Sarah, 30, who's been married to Adam, 33, for about three years, insists that "we need to go out or actually hang out together without distractions, and have quality time."

The takeaway:

"I think couples forget that face-to-face time is important, and not in the 'let's watch TV together' way," elaborates Lundquist. "I think that these couples are doing an important job getting their needs met by talking to one another about the amount of time they need to spend together, but also giving them space when they need it, so heightened emotions don't get in the way. Time and space is essential in a healthy relationship, and you should spend some time away from your partner. But it's also a delicate balance that not all couples know how to achieve."


The rise of the smartphone has definitely provided us with more options to communicate with someone, and we could even argue it's made long-distance relationships (not unheard of in the '50s, but still less common than today) easier. It was a breeze to be able to Skype my college boyfriend instead of worrying about international cell phone bills, for one.

But technology also gives us a lot of access to the people we're seeing, and we're used to having them available to us all the time — which is a double-edged sword.

What success looks like:

"I think technology can be good or bad, depending on how you look at it," says Ekta. "I think it's great because if I need to call Aamir, I can, and if he needs to get in touch with me, it's easy. I don't have to wait until he's at his desk to call him or ever wonder where he is."

"Honestly, technology was a huge deal for us when we started dating, because it started off long distance," says Sarah. "So we were in constant communication by texting. I could send him Snapchats so that he knew what I was up to while he was sleeping or at work, and we could talk on the phone whenever we wanted." Now that they live together, Adam says they talk a bit less, but they still make sure they're in contact at least a little bit throughout the day, even if it's just to tell the other person what they're up to. Those little check-ins make a huge difference, which the couple believes drives their success. "It's the small things that just show you're valued, and that there's mutual respect there," says Sarah.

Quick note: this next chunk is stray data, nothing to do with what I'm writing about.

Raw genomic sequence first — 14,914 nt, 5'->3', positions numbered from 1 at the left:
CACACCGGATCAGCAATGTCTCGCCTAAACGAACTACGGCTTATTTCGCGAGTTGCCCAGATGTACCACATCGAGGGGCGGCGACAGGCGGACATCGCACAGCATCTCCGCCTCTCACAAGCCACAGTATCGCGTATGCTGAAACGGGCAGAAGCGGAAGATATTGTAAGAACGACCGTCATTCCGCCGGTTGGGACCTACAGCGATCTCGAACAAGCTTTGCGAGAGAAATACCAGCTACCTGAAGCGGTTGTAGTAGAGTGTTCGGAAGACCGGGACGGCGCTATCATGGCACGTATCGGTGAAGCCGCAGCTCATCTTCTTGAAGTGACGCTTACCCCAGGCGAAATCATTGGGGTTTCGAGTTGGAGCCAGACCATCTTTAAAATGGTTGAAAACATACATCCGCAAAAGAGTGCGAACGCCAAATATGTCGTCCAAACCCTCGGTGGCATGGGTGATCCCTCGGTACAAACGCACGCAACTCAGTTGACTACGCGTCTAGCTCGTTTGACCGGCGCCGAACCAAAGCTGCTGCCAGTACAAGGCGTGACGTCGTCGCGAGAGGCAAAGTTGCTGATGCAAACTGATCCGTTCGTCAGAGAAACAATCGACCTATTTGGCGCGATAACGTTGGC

The takeaway:

"This, to me, is less about communication and more about shared respect," says Lundquist. "They make sure to check-in with each other and make sure that the other person feels valued, and there are so many other ways of doing this, too — whether that's picking up a coffee for your partner when you know they're running late or lifting them up at the end of a long day. It's understanding that one may want to talk more than the other and that's okay, and realizing that your shared needs trumps your individual ones."

Social Media

Of course, without social media, it could be argued that it was easier for us to trust the people we dated. Trust and social media, however, were a huge factor in how these couples determined the success level of their relationship.

What success looks like:

"A lot of couples have issues when the other person pays more attention to their phone than their partner," Alex says. "Or if you start complaining about how one person in the relationship is more vocal about their partner on Instagram or whatever — these are things that can cause huge problems in relationships if the couple is insecure; social media can just exacerbate those issues."

Again, access to temptation can rock a relationship, too. If your partner begins to follow and like random people's pictures, you may wonder, "Am I not good enough?" After all, Instagram can easily be used the same way a dating app might be, provided you find and communicate with someone on their private messages. It's vital to have strict guidelines when you spend time together, and also talk about how much you want to make public, especially when you have all these people sharing practically everything online, Alex adds.

It's also important to have those kinds of conversations together and understand the other person's point of view. "You'll never be happy 100 percent of the time, but as long as you're with somebody who you know wants you to be happy and will do their best to make that happen, [then] even through the hard times, you've got something good," Alex says. "You may not always argue in the best way and you may not always have enough time together, but as long as the intention is present, you'll always find a way to make things work."

The takeaway:

"It's interesting, because social media rules were not an issue back in the day," says Lundquist. "However, we're increasingly on our phones, and that's why, in my experience at my practice, people seem to be more ready to move on without healing after a breakup, because they believe that they have so many options at their fingertips." However, more so than unequivocally trusting their partner, these couples seem intent on making things work no matter what, and that intention goes a long way. "They're willing to work on it — together — instead of giving up on it, and that's why they feel more connected," he says.